OSHA – Beryllium
Beryllium, atomic number 4, is a brittle, steel-gray metal found as a component of coal, oil, certain rock minerals, volcanic dust, and soil. Elemental beryllium is the second lightest of all metals and is used in a wide variety of applications. In its elemental form beryllium exhibits the unique properties of being light weight and extremely stiff, giving the metal several applications in the aerospace, nuclear, and manufacturing industries. In addition, beryllium is amazingly versatile as a metal alloy where it is used in dental appliances, golf clubs, non-sparking tools, wheel chairs, and electronic devices.
Exposures to beryllium are addressed in specific standards for general industry. This page highlights requirements related to beryllium, including OSHA standards, Federal Registers (rules, proposed rules, and notices), the Unified Agenda (a list of actions being taken with regard to OSHA standards) and other agency standards.
Beryllium - Hazard Recognition
About 1-15% of all people occupationally-exposed to beryllium in air become sensitive to beryllium and may develop chronic beryllium disease (CBD), an irreversible and sometimes fatal scarring of the lungs. Occupational exposure most often occurs in mining, extraction, and in the processing of alloy metals containing beryllium. The adverse health effects of beryllium exposure are caused by the body's immune system reacting with the metal, resulting in an allergic-type response. The following references aid in recognizing hazards and health effects associated with beryllium.
Beryllium - Exposure Evaluation
Air, wipe, and bulk sampling techniques are used to measure occupational exposures to beryllium. The following references provide exposure limits and analytical methods used to evaluate beryllium hazards in the workplace.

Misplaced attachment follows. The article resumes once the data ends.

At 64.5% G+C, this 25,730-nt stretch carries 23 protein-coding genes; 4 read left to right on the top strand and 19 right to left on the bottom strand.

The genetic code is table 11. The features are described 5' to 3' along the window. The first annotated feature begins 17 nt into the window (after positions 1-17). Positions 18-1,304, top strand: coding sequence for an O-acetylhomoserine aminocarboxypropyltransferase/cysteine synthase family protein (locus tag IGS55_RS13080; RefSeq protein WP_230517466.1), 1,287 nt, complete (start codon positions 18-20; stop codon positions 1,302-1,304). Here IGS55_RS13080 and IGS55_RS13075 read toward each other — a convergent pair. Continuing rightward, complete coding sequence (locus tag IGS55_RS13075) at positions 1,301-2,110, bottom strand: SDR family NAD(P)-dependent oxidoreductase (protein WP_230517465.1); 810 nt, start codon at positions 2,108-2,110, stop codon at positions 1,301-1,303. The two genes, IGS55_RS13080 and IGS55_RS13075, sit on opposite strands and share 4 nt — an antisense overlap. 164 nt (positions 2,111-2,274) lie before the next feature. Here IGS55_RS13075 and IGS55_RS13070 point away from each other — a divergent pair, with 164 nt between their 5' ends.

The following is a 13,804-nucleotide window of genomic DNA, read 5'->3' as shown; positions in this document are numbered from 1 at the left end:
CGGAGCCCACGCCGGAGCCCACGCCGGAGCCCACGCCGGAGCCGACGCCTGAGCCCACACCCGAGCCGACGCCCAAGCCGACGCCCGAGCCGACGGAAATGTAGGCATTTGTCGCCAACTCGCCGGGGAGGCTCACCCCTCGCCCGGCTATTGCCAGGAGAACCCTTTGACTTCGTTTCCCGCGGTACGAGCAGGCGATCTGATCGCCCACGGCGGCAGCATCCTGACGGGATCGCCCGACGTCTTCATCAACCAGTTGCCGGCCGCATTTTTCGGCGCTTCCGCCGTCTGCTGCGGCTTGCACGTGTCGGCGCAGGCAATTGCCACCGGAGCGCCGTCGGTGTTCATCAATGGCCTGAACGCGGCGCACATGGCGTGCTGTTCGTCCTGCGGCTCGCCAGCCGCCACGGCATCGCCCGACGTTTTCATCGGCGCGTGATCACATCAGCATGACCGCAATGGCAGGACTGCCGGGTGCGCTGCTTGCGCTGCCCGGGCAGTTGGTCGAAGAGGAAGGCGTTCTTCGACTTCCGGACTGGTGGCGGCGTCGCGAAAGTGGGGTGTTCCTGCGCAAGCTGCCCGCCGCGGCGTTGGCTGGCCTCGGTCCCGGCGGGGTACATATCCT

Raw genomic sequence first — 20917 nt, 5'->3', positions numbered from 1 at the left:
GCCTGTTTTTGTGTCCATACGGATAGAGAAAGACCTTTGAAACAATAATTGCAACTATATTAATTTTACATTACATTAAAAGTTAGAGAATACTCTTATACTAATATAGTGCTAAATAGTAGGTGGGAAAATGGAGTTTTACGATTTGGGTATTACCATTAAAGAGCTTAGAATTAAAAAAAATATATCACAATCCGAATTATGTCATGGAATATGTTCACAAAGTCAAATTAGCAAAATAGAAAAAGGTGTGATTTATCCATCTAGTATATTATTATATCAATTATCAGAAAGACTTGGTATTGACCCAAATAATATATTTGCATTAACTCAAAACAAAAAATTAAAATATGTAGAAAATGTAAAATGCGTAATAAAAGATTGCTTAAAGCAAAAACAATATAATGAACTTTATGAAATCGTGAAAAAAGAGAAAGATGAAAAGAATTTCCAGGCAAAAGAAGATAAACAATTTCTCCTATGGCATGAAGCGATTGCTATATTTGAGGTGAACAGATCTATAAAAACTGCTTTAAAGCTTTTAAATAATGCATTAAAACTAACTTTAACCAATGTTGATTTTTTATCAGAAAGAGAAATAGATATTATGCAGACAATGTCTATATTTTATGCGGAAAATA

· National Institute for Occupational Safety and Health (NIOSH) Pocket Guide to Chemical Hazards (NPG), (1997, June). Offers general information including exposure limits, measurement methods, and respirator recommendations.
· National Institute for Occupational Safety and Health (NIOSH) Immediately Dangerous to Life or Health (IDLH), (1996, August). Contains acute toxicity data, NIOSH recommendations, and references.
· Sampling and Analytical Methods. Provides links to information developed by OSHA including validated methods for use by the Salt Lake Technical Center (SLTC) Laboratory. These standard methods have been adopted by many laboratories for the analysis of chemical compounds.
o Metal and Metalloid Particulates in Workplace Atmospheres (ICP). Method No. ID-125G, (1991, April). Describes the collection and subsequent analysis of airborne metal and metalloid particulate by Inductively Coupled Argon Plasma-Atomic Emission Spectroscopy (ICAP-AES). Beryllium is one of several metals that can be analyzed by this method.
o ICP Analysis of Metal/Metalloid Particulates from Solder Operations. Method No. ID-206, (1991, May). Describes the collection and analysis of airborne metal and metalloid particulates from solder operations in industry.
Beryllium - Possible Solutions
Controlling the exposure to beryllium can be done through engineering controls, administrative actions, and personal protective equipment (PPE). Engineering controls include such things as isolating the source and using ventilation systems to control dust. Administrative actions include limiting the worker's exposure time and providing showers. PPE includes wearing the proper respiratory protection and clothing. The following resources contain information to help control beryllium hazards in the workplace.
· Beryllium at Hanford. Department of Energy (DOE), (2003). Provides information for Hanford employees who are concerned about beryllium. The information presented has been provided by site contractors.
· Beryllium Support Group
· Preventing Adverse Effects from Exposure to Beryllium in Dental Laboratories. OSHA Hazard Information Bulletin (HIB), (2002, May). Also available as a 42 KB PDF, 9 pages. Informs employers and employees about the risk of dental laboratory technicians developing chronic beryllium disease (CBD). It also provides information on the ways in which beryllium exposures can be reduced and the type of protective equipment which can be worn to reduce exposure.
· Beryllium. National Institute for Occupational Safety and Health (NIOSH), International Chemical Safety Cards, (2000). Contains general information on beryllium hazards and exposure prevention.
· Brush Wellman Safety Facts
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